Signifying sounds and structures

A comparison of chemical and musical notations

I’ve been looking for similarities between the ways we represent music and organic chemistry on paper. The answer is a stretch but the search was a pleasure.

First day first: in the same way pitches are represented by the position of note heads on the staff, you can draw a line, then go ahead and call that ethane. Organic chemistry and music both begin with fairly simple systems of nomenclature.

The air of competence this imparts on the learner is temporary, however. The dots stack and weave below, on, in between, and above the lines of the musical staff to yield complex chords and dense contrapuntal tapestries. In a similar way, the skeletal formulae representing bonded carbon atoms morph into compounds with names like Ethyl 1,2,3,4-tetrahydro-6-methyl-2-oxo-4-phenylpyrimidine-5-carboxylate.

In both organic chemistry and music, a simple series of symbols can bloom into something approaching impenetrable.

This is daunting, and probably really sucks when you’re trying to learn hard stuff. But it also creates the possibility for a particular type of elegance, rooted in restraint: that of striving for simplicity.

A 1980 entry in the Journal of Organic Chemistry, for example, described “A new, elegant route to a key intermediate” for the synthesis of some chemical. The principal virtue of the new mechanism was that it was a “more straightforward approach” to the intermediate species; the article takes up a page and a half. “Scheme I,” the only scheme, is five steps.

In music as well, simple is beautiful. Look at the chart for Miles Davis’ “Blue in Green” and listen to the head. Some of the loveliest pop music is also basic on paper. “Get Back” by the Beatles strikes me as one example.

On another note, musical and organic chemistry symbols help us to get a handle on topics that are difficult for the human brain to comprehend.

Fundamentally, the sounds that make up music are waves of pressure moving through air over time. Music notation allows us to make sense of it in a visual way so that we can better grasp it, control it, and explore its patterns.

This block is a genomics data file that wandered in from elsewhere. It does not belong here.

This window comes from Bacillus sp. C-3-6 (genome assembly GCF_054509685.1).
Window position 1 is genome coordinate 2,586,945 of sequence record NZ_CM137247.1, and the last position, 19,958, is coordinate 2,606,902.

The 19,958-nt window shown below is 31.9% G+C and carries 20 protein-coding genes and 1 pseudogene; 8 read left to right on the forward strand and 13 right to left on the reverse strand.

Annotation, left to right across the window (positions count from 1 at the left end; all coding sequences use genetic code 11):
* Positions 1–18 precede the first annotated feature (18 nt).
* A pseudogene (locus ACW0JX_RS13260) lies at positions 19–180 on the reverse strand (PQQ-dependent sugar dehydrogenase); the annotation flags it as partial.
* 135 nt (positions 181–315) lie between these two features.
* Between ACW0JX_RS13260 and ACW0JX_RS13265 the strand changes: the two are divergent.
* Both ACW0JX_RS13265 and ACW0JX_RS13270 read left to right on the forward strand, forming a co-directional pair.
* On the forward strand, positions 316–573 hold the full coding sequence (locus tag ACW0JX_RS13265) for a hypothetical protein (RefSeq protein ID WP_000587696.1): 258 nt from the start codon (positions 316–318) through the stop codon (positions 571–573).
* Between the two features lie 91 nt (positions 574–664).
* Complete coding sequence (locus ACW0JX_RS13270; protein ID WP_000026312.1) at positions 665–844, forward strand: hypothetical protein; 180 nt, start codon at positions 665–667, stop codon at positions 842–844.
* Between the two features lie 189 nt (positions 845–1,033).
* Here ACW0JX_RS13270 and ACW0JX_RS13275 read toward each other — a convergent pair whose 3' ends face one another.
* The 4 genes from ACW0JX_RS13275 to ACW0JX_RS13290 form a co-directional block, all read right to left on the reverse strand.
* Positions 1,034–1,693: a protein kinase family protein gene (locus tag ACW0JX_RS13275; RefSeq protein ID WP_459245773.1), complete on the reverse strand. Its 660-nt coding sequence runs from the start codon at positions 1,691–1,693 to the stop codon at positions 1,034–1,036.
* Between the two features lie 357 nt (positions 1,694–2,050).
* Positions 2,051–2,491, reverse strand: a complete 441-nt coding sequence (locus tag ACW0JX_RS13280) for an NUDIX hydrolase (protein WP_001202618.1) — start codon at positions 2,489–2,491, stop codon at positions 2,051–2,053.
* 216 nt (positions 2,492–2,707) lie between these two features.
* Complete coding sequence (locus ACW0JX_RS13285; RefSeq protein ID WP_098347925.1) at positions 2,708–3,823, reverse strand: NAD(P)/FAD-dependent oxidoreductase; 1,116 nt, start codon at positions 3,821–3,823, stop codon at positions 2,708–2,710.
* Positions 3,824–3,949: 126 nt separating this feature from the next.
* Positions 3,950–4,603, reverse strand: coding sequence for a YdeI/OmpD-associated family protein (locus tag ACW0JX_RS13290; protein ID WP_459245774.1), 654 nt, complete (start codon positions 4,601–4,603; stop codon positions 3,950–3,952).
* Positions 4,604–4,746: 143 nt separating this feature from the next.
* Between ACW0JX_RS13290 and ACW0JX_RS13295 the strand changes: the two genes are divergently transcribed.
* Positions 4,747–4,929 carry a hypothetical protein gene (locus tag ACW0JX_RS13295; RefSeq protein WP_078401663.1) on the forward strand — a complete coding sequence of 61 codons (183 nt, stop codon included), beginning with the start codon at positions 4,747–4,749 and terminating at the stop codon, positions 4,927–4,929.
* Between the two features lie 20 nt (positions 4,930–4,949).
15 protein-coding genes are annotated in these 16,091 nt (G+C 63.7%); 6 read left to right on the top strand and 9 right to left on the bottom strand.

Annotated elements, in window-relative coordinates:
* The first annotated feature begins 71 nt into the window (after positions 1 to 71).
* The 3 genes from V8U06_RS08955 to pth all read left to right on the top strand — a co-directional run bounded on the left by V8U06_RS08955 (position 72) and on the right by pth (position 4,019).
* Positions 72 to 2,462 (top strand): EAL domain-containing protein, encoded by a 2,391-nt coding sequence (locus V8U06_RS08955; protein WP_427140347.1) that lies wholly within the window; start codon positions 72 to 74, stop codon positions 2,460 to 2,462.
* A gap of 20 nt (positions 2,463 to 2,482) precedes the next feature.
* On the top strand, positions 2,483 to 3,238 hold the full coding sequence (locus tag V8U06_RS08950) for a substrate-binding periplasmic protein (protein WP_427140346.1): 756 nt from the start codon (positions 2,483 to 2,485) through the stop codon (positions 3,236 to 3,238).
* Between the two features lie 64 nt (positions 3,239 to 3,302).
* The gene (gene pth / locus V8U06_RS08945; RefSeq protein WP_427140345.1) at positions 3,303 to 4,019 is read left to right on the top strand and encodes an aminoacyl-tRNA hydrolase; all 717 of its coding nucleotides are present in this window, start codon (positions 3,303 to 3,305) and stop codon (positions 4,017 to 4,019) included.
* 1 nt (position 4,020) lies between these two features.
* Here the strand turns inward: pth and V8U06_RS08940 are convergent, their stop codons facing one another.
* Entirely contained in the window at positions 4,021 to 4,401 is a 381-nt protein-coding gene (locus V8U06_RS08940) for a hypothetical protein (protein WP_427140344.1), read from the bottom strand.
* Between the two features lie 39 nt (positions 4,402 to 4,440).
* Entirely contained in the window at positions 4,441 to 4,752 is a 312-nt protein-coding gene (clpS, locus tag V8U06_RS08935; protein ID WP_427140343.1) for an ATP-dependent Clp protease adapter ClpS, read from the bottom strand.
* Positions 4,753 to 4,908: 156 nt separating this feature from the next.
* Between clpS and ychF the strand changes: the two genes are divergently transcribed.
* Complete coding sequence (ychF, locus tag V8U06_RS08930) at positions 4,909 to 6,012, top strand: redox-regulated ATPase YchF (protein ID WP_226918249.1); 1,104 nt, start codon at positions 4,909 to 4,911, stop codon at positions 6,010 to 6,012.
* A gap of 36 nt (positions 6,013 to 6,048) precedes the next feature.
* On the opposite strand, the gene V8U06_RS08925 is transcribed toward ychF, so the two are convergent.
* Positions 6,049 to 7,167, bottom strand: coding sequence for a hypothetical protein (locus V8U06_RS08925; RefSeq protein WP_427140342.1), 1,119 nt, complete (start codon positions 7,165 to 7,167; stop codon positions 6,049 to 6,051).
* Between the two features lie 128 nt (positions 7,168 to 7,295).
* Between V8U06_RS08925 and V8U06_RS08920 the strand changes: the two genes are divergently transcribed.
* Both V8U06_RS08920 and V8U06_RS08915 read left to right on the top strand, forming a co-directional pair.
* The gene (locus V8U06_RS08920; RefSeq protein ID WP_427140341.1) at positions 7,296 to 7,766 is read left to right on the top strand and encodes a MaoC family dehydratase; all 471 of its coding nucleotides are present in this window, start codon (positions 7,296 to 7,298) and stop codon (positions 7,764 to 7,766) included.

In This is Your Brain on Music, Daniel Levitin points out that “pitch is a purely psychological construct”; “loudness is a purely psychological construct”; “reverberation refers to [ . . . ] perception”; and “meter is created by our brains.” When we write it down, we can keep a record of the changes in these components as if they were primary qualities, inherent in the propagating waves.

Organic chemistry notation similarly helps us work with a difficult concept. In one sense, organic chemistry is electron densities getting close to each other and reconfiguring themselves. At that level, just like with the pressure waves in music, the concept of being able to “see” what is going on breaks down. If you could shrink yourself to 1 angstrom, no one actually believes you would witness a bunch of hexagons skittering around. We represent it this way, though, and it is close enough that we can reliably predict how the real thing will behave.

There are many other features that organic chemistry notation and musical notation have in common, such as moments of symmetry, and a tendency towards making frequent use of certain motifs. The fact of the matter is that most of the similarities discussed above also exist in other sets of symbols, for example those used in mathematics and everyday language.

This of course weakens the force of the argument that organic chemistry and musical notation have something special in common. But there is a potential upside. People should recognize that many of the interesting qualities of their chosen field are shared with another discipline, even when they do not seem connected.

Hopefully, chemists will check out music, musicians will explore math, and mathematicians will become interested in linguistics. News writers should stick to what they know.